καὶ πῶς] καί, as a simple and, annexes the sequence of the sense; and (as they are all Galileans) how happens it that, etc.
ἡμεῖς ἀκούομεν ἕκαστος κ.τ.λ.] we on our part (in contrast to the speaking Galileans) hear each one, etc. That, accordingly, ἐγεννήθ. is to be understood distributively, is self-evident from the connection (comp. ταῖς ἡμετ. γλώσσαις, Acts 2:11); therefore van Hengel wrongly objects to the view of different languages, that the words would require to run: πῶς ἡμ. ἀκ. τ. ἰδ. διαλ., ἐν ᾗ ἕκαστος ἐγεννήθη.
ἐν ᾗ ἐγεννήθ. designation of the mother-tongue, with which one is, in the popular way of expressing the matter, born furnished.
 l.c. p. 24 f.: “How comes it that we, no one excepted, hear them speak in the mother-tongue of our own people?” Thus, in his view, we are to explain the passage as the words stand in the text, and thus there is designated only the one mother-tongue—the Aramaic.Acts 2:7. ἐξίσταντο: frequent in St. Luke, three times in his Gospel, eight in the Acts, elsewhere once in St. Paul, once in St. Matthew, four times in St. Mark. The word is often found in the LXX in various senses; cf. for its meaning here Genesis 43:33, Jdt 13:17; Jdt 15:1, 1Ma 15:32; 1Ma 16:22. πάντες—Γαλιλαῖοι: there is no need to suppose with Schöttgen (so Grotius, Olshausen) that the term implies any reference to the want of culture among the Galileans, as if in this way to emphasise the surprise of the questioners, or to explain the introduction of the term because the Galileans were “magis ad arma quam ad litteras et linguas idonei” (Corn. à Lapide). But if there is a reference to the peculiar dialect of the Galileans this might help to explain the introduction of Ἰουδαίαν in Acts 2:9 (Wetstein followed by Weiss, but see below). Weiss sees here, it is true, the hand of a reviser who thinks only of the Apostles and not of the hundred-and-twenty who could not be supposed to come under the term Γαλιλαῖοι. But whilst no doubt Γαλ. might be considered a fitting description of the Apostolic band (except Judas), Hilgenfeld well asks why the hundred-and-twenty should not have been also Galileans, if they had followed Jesus from Galilee to Jerusalem.7. Galileans] No doubt the twelve came more prominently forward than the rest, and in Jerusalem they had been known as Galilæans before the Crucifixion (Matthew 26:69-73).Acts 2:7. Ἐξίσταντο, they were amazed [astounded]) Acts 2:12.—Γαλιλαῖοι, Galileans) and therefore speaking one dialect. That they were Galileans, they knew from the fact that they were the disciples of JESUS.Verse 7. - Saying for saying one to another, A.V. and T.R. Amazed (ἐξίσταντο; see Acts 8:9, note). Galilaeans; describing merely their nationality. The Galilaean accent was peculiar and well known (see Mark 14:70; Luke 22:59 Matt, 26:73).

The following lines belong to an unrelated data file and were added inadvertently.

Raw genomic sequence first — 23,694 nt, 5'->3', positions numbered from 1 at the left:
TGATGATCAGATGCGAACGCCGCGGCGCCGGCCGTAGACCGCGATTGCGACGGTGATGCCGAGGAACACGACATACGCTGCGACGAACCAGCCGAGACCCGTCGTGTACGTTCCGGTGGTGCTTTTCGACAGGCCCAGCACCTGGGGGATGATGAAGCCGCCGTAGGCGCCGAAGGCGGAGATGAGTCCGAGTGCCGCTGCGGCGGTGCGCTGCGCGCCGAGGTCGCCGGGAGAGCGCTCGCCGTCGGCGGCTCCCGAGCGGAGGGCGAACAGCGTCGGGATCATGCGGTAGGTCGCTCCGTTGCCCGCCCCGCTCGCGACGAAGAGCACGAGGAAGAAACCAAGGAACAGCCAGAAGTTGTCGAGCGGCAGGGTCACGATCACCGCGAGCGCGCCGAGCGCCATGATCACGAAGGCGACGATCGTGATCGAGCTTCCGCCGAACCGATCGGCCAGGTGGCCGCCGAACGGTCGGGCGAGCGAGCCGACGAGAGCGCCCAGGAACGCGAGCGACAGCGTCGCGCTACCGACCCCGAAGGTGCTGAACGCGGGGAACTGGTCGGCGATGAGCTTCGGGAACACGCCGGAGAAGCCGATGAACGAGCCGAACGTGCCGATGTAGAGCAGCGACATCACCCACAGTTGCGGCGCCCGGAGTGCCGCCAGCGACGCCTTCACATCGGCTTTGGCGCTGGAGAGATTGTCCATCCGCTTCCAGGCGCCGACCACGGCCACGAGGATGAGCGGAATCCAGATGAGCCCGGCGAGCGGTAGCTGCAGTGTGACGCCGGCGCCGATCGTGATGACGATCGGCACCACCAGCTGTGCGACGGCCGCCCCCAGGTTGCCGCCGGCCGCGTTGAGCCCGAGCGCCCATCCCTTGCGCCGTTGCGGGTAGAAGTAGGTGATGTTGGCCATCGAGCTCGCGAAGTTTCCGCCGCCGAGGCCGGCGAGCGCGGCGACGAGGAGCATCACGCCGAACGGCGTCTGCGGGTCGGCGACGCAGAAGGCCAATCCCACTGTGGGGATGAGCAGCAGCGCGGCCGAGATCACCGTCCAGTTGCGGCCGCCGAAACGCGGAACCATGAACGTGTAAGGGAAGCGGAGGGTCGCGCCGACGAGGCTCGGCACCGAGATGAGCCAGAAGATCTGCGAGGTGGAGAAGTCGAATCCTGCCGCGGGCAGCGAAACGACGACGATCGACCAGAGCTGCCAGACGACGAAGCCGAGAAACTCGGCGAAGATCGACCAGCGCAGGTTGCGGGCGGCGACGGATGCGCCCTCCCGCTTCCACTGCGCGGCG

The former word denotes the first overwhelming surprise. The verb is literally to put out of place; hence, out of one's senses. Compare Mark 3:21 : "He is beside himself." The latter word, marvelled, denotes the continuing wonder; meaning to regard with amazement, and with a suggestion of beginning to speculate on the matter.
Not regarded as a sect, for the name was not given to Christians until afterward; but with reference to their nationality. They used a peculiar dialect, which distinguished them from the inhabitants of Judaea. Compare Mark 14:70. They were blamed for neglecting the study of their language, and charged with errors in grammar and ridiculous mispronunciations.